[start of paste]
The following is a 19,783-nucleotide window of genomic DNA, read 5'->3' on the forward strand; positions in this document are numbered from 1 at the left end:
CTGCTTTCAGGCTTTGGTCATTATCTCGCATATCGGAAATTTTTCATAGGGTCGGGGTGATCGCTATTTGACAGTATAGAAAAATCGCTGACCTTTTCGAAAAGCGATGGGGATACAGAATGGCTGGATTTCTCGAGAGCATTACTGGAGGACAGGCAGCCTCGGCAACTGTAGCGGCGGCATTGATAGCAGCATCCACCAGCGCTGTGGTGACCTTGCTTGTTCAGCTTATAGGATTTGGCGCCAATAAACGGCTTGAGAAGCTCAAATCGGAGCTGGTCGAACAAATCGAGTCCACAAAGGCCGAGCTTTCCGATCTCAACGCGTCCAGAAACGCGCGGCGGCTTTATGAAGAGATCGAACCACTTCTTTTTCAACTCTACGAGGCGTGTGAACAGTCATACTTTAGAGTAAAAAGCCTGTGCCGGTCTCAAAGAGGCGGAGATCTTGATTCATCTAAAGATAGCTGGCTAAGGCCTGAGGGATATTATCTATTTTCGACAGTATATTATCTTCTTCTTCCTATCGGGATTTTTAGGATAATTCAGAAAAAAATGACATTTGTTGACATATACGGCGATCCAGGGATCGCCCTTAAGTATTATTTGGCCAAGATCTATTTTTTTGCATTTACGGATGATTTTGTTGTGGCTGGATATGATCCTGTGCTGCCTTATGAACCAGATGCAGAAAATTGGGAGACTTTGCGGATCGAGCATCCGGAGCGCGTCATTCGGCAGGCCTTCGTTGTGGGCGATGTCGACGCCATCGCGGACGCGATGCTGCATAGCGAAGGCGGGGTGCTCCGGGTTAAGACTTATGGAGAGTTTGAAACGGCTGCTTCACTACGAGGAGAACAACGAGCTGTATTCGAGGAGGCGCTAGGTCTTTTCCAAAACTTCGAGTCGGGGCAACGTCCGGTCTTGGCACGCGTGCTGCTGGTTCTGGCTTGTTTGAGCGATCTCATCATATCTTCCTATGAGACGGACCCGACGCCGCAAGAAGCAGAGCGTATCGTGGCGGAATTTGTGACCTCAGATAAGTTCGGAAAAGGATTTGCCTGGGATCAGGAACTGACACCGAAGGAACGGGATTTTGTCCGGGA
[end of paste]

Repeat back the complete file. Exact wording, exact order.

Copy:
The following is a 19,783-nucleotide window of genomic DNA, read 5'->3' on the forward strand; positions in this document are numbered from 1 at the left end:
CTGCTTTCAGGCTTTGGTCATTATCTCGCATATCGGAAATTTTTCATAGGGTCGGGGTGATCGCTATTTGACAGTATAGAAAAATCGCTGACCTTTTCGAAAAGCGATGGGGATACAGAATGGCTGGATTTCTCGAGAGCATTACTGGAGGACAGGCAGCCTCGGCAACTGTAGCGGCGGCATTGATAGCAGCATCCACCAGCGCTGTGGTGACCTTGCTTGTTCAGCTTATAGGATTTGGCGCCAATAAACGGCTTGAGAAGCTCAAATCGGAGCTGGTCGAACAAATCGAGTCCACAAAGGCCGAGCTTTCCGATCTCAACGCGTCCAGAAACGCGCGGCGGCTTTATGAAGAGATCGAACCACTTCTTTTTCAACTCTACGAGGCGTGTGAACAGTCATACTTTAGAGTAAAAAGCCTGTGCCGGTCTCAAAGAGGCGGAGATCTTGATTCATCTAAAGATAGCTGGCTAAGGCCTGAGGGATATTATCTATTTTCGACAGTATATTATCTTCTTCTTCCTATCGGGATTTTTAGGATAATTCAGAAAAAAATGACATTTGTTGACATATACGGCGATCCAGGGATCGCCCTTAAGTATTATTTGGCCAAGATCTATTTTTTTGCATTTACGGATGATTTTGTTGTGGCTGGATATGATCCTGTGCTGCCTTATGAACCAGATGCAGAAAATTGGGAGACTTTGCGGATCGAGCATCCGGAGCGCGTCATTCGGCAGGCCTTCGTTGTGGGCGATGTCGACGCCATCGCGGACGCGATGCTGCATAGCGAAGGCGGGGTGCTCCGGGTTAAGACTTATGGAGAGTTTGAAACGGCTGCTTCACTACGAGGAGAACAACGAGCTGTATTCGAGGAGGCGCTAGGTCTTTTCCAAAACTTCGAGTCGGGGCAACGTCCGGTCTTGGCACGCGTGCTGCTGGTTCTGGCTTGTTTGAGCGATCTCATCATATCTTCCTATGAGACGGACCCGACGCCGCAAGAAGCAGAGCGTATCGTGGCGGAATTTGTGACCTCAGATAAGTTCGGAAAAGGATTTGCCTGGGATCAGGAACTGACACCGAAGGAACGGGATTTTGTCCGGGA